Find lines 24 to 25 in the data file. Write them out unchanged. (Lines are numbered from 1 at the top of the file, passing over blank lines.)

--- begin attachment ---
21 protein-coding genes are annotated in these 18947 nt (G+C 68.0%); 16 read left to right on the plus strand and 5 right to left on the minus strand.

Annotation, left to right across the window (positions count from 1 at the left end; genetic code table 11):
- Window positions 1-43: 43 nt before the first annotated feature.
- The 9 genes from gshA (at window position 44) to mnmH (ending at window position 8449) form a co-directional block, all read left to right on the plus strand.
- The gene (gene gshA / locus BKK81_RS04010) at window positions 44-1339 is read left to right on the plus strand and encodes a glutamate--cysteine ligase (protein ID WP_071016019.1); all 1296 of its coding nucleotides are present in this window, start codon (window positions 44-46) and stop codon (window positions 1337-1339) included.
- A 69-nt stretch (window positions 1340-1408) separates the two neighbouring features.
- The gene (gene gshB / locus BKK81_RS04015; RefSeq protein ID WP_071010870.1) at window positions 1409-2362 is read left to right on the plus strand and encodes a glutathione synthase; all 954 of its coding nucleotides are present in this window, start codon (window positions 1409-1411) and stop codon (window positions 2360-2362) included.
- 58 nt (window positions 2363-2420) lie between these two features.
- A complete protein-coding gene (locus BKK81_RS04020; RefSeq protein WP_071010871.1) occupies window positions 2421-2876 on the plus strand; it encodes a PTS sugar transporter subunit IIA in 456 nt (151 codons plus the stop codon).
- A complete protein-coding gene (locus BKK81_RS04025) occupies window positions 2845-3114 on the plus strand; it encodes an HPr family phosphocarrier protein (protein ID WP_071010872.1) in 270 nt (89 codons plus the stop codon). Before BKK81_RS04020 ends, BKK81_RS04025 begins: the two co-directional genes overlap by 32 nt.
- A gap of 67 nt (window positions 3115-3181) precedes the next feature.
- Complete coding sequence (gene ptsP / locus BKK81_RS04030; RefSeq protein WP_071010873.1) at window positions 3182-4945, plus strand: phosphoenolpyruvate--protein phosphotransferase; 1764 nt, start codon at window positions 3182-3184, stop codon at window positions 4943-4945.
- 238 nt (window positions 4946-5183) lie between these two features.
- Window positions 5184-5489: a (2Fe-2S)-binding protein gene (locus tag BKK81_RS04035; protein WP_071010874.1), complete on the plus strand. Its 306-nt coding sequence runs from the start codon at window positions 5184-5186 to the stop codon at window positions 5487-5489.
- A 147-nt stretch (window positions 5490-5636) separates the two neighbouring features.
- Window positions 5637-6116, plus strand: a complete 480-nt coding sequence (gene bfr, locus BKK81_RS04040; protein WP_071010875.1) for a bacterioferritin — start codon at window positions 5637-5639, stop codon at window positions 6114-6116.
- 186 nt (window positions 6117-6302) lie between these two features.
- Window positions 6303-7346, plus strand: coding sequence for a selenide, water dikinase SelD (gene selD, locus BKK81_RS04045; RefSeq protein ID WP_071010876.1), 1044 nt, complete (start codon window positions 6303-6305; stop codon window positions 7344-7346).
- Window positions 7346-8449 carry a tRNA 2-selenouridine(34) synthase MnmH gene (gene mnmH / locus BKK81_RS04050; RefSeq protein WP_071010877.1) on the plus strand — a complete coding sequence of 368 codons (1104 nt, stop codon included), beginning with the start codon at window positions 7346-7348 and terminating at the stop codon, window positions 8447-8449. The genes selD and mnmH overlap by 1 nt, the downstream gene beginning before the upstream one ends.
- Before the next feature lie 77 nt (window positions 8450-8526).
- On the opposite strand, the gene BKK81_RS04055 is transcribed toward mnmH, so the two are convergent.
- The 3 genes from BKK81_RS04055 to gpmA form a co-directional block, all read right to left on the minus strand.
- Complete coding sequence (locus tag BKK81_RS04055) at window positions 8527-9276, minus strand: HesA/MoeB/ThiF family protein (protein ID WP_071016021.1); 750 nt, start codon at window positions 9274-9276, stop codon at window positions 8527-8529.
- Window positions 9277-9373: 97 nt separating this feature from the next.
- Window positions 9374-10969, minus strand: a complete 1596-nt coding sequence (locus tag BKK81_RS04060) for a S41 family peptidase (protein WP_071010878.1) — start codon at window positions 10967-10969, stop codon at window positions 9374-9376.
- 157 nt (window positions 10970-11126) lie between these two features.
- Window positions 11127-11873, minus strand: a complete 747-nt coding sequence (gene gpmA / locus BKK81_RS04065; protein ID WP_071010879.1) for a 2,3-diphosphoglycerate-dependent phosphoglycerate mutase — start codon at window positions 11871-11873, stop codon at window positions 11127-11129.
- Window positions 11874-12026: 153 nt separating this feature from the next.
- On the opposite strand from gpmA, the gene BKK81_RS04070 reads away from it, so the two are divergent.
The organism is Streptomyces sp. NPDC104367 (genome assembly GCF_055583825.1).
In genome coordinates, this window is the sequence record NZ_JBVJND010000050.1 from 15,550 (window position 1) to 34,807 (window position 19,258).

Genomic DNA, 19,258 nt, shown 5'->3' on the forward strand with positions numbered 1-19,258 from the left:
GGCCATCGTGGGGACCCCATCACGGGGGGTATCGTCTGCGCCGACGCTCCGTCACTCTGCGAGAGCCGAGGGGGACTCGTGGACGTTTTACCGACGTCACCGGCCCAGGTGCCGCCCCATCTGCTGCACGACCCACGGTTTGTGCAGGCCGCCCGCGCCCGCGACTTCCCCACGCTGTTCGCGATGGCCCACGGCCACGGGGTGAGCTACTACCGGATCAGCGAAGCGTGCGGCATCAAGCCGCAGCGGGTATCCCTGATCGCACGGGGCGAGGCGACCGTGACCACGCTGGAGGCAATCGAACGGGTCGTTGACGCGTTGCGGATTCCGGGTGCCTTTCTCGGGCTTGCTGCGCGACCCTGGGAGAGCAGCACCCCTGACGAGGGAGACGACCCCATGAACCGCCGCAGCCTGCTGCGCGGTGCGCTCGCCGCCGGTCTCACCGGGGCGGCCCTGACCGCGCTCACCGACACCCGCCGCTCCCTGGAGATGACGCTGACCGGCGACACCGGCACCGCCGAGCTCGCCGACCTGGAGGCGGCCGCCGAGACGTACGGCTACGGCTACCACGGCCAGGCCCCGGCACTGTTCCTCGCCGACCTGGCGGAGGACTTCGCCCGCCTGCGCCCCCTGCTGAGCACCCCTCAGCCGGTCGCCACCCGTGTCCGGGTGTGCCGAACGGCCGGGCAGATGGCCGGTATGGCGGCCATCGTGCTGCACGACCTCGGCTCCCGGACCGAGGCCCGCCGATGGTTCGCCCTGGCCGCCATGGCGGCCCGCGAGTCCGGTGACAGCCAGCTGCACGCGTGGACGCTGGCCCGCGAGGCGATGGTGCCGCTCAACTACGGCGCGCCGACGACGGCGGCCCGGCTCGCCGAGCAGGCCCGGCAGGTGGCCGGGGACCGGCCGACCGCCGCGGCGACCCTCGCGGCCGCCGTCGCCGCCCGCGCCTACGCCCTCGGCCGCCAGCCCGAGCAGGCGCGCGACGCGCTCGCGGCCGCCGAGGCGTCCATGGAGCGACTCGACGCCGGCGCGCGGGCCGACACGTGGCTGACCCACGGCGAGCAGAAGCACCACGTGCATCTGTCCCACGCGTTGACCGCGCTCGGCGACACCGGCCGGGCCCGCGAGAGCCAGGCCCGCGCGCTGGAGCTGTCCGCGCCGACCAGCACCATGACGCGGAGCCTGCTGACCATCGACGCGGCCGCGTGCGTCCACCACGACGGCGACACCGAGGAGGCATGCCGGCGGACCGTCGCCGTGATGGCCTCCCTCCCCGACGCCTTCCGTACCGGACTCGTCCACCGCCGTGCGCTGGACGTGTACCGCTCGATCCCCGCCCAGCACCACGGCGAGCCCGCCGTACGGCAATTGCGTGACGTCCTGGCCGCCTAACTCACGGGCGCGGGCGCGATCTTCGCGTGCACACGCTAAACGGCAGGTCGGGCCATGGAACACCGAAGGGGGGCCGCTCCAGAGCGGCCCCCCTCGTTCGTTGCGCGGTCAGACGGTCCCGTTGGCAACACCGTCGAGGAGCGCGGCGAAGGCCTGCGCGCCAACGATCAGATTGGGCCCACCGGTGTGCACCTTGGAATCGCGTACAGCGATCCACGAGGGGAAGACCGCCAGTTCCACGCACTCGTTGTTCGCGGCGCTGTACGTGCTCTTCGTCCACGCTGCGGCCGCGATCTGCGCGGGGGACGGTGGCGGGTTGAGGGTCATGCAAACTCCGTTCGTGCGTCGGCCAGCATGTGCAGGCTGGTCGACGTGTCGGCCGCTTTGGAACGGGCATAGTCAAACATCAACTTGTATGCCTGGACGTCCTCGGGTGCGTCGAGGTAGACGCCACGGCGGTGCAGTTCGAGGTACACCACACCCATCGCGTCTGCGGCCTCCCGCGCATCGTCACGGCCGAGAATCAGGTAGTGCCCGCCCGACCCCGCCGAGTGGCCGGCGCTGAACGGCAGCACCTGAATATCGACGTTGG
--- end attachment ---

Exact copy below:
- Window positions 9277-9373: 97 nt separating this feature from the next.
- Window positions 9374-10969, minus strand: a complete 1596-nt coding sequence (locus tag BKK81_RS04060) for a S41 family peptidase (protein WP_071010878.1) — start codon at window positions 10967-10969, stop codon at window positions 9374-9376.